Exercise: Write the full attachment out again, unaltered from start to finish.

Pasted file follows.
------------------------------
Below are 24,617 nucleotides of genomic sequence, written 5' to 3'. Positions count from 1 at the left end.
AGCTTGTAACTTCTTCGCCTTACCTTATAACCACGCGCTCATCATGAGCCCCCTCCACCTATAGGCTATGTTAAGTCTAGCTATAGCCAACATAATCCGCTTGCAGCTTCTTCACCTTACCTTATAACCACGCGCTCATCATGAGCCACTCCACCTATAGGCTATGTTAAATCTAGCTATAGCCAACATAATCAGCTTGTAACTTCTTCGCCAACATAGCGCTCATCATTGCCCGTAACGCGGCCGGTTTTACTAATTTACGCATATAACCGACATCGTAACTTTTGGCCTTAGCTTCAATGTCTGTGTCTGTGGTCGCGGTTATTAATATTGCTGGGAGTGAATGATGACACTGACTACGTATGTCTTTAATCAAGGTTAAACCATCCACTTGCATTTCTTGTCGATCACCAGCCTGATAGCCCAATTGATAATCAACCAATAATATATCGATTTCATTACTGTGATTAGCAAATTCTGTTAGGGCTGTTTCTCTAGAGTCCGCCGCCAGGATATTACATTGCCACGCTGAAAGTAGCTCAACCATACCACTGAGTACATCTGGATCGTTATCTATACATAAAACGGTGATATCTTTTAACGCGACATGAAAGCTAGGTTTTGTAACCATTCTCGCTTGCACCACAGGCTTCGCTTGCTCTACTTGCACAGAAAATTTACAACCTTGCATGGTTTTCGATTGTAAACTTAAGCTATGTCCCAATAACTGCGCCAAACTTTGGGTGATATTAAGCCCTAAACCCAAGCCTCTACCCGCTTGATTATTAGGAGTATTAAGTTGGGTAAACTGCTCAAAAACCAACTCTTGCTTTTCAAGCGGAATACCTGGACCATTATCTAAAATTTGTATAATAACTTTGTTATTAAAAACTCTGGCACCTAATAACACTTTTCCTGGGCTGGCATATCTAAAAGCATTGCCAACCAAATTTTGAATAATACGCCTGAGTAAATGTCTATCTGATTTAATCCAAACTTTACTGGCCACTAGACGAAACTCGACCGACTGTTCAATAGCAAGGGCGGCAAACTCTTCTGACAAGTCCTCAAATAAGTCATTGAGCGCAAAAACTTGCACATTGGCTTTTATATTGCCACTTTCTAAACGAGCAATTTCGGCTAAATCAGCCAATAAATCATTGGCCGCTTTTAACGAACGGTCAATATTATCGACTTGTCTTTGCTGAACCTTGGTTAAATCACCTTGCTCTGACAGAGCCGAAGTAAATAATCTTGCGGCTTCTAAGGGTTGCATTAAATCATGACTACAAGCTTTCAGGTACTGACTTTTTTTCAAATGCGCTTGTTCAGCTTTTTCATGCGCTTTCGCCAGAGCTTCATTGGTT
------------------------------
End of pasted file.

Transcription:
Below are 24,617 nucleotides of genomic sequence, written 5' to 3'. Positions count from 1 at the left end.
AGCTTGTAACTTCTTCGCCTTACCTTATAACCACGCGCTCATCATGAGCCCCCTCCACCTATAGGCTATGTTAAGTCTAGCTATAGCCAACATAATCCGCTTGCAGCTTCTTCACCTTACCTTATAACCACGCGCTCATCATGAGCCACTCCACCTATAGGCTATGTTAAATCTAGCTATAGCCAACATAATCAGCTTGTAACTTCTTCGCCAACATAGCGCTCATCATTGCCCGTAACGCGGCCGGTTTTACTAATTTACGCATATAACCGACATCGTAACTTTTGGCCTTAGCTTCAATGTCTGTGTCTGTGGTCGCGGTTATTAATATTGCTGGGAGTGAATGATGACACTGACTACGTATGTCTTTAATCAAGGTTAAACCATCCACTTGCATTTCTTGTCGATCACCAGCCTGATAGCCCAATTGATAATCAACCAATAATATATCGATTTCATTACTGTGATTAGCAAATTCTGTTAGGGCTGTTTCTCTAGAGTCCGCCGCCAGGATATTACATTGCCACGCTGAAAGTAGCTCAACCATACCACTGAGTACATCTGGATCGTTATCTATACATAAAACGGTGATATCTTTTAACGCGACATGAAAGCTAGGTTTTGTAACCATTCTCGCTTGCACCACAGGCTTCGCTTGCTCTACTTGCACAGAAAATTTACAACCTTGCATGGTTTTCGATTGTAAACTTAAGCTATGTCCCAATAACTGCGCCAAACTTTGGGTGATATTAAGCCCTAAACCCAAGCCTCTACCCGCTTGATTATTAGGAGTATTAAGTTGGGTAAACTGCTCAAAAACCAACTCTTGCTTTTCAAGCGGAATACCTGGACCATTATCTAAAATTTGTATAATAACTTTGTTATTAAAAACTCTGGCACCTAATAACACTTTTCCTGGGCTGGCATATCTAAAAGCATTGCCAACCAAATTTTGAATAATACGCCTGAGTAAATGTCTATCTGATTTAATCCAAACTTTACTGGCCACTAGACGAAACTCGACCGACTGTTCAATAGCAAGGGCGGCAAACTCTTCTGACAAGTCCTCAAATAAGTCATTGAGCGCAAAAACTTGCACATTGGCTTTTATATTGCCACTTTCTAAACGAGCAATTTCGGCTAAATCAGCCAATAAATCATTGGCCGCTTTTAACGAACGGTCAATATTATCGACTTGTCTTTGCTGAACCTTGGTTAAATCACCTTGCTCTGACAGAGCCGAAGTAAATAATCTTGCGGCTTCTAAGGGTTGCATTAAATCATGACTACAAGCTTTCAGGTACTGACTTTTTTTCAAATGCGCTTGTTCAGCTTTTTCATGCGCTTTCGCCAGAGCTTCATTGGTT